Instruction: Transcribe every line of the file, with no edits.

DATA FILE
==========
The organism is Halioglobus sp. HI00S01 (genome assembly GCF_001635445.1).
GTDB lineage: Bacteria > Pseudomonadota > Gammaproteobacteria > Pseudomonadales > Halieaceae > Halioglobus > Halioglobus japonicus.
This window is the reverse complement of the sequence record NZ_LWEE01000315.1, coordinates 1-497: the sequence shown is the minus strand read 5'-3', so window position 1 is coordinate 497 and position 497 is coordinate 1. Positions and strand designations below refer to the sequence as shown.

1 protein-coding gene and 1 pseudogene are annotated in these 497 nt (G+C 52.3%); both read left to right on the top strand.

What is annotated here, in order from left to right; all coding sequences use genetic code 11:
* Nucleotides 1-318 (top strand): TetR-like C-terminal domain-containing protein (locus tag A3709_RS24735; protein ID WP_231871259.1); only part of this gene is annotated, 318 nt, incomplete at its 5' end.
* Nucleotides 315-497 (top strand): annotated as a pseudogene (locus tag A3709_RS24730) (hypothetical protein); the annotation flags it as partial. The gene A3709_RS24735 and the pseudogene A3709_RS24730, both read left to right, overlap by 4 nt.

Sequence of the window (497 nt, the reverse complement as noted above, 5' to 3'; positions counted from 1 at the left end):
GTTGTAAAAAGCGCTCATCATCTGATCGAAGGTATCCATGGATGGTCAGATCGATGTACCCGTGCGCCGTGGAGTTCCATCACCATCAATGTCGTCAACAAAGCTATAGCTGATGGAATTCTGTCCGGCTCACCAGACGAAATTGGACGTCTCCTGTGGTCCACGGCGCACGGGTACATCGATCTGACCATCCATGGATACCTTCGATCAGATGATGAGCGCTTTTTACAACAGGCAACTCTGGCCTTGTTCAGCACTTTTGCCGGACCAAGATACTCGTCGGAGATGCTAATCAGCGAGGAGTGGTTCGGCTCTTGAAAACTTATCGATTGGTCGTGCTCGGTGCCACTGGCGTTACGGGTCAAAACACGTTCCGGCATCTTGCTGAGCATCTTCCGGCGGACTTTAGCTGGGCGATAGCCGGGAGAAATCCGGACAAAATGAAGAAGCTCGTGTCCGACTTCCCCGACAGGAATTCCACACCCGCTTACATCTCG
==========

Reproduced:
The organism is Halioglobus sp. HI00S01 (genome assembly GCF_001635445.1).
GTDB lineage: Bacteria > Pseudomonadota > Gammaproteobacteria > Pseudomonadales > Halieaceae > Halioglobus > Halioglobus japonicus.
This window is the reverse complement of the sequence record NZ_LWEE01000315.1, coordinates 1-497: the sequence shown is the minus strand read 5'-3', so window position 1 is coordinate 497 and position 497 is coordinate 1. Positions and strand designations below refer to the sequence as shown.

1 protein-coding gene and 1 pseudogene are annotated in these 497 nt (G+C 52.3%); both read left to right on the top strand.

What is annotated here, in order from left to right; all coding sequences use genetic code 11:
* Nucleotides 1-318 (top strand): TetR-like C-terminal domain-containing protein (locus tag A3709_RS24735; protein ID WP_231871259.1); only part of this gene is annotated, 318 nt, incomplete at its 5' end.
* Nucleotides 315-497 (top strand): annotated as a pseudogene (locus tag A3709_RS24730) (hypothetical protein); the annotation flags it as partial. The gene A3709_RS24735 and the pseudogene A3709_RS24730, both read left to right, overlap by 4 nt.

Sequence of the window (497 nt, the reverse complement as noted above, 5' to 3'; positions counted from 1 at the left end):
GTTGTAAAAAGCGCTCATCATCTGATCGAAGGTATCCATGGATGGTCAGATCGATGTACCCGTGCGCCGTGGAGTTCCATCACCATCAATGTCGTCAACAAAGCTATAGCTGATGGAATTCTGTCCGGCTCACCAGACGAAATTGGACGTCTCCTGTGGTCCACGGCGCACGGGTACATCGATCTGACCATCCATGGATACCTTCGATCAGATGATGAGCGCTTTTTACAACAGGCAACTCTGGCCTTGTTCAGCACTTTTGCCGGACCAAGATACTCGTCGGAGATGCTAATCAGCGAGGAGTGGTTCGGCTCTTGAAAACTTATCGATTGGTCGTGCTCGGTGCCACTGGCGTTACGGGTCAAAACACGTTCCGGCATCTTGCTGAGCATCTTCCGGCGGACTTTAGCTGGGCGATAGCCGGGAGAAATCCGGACAAAATGAAGAAGCTCGTGTCCGACTTCCCCGACAGGAATTCCACACCCGCTTACATCTCG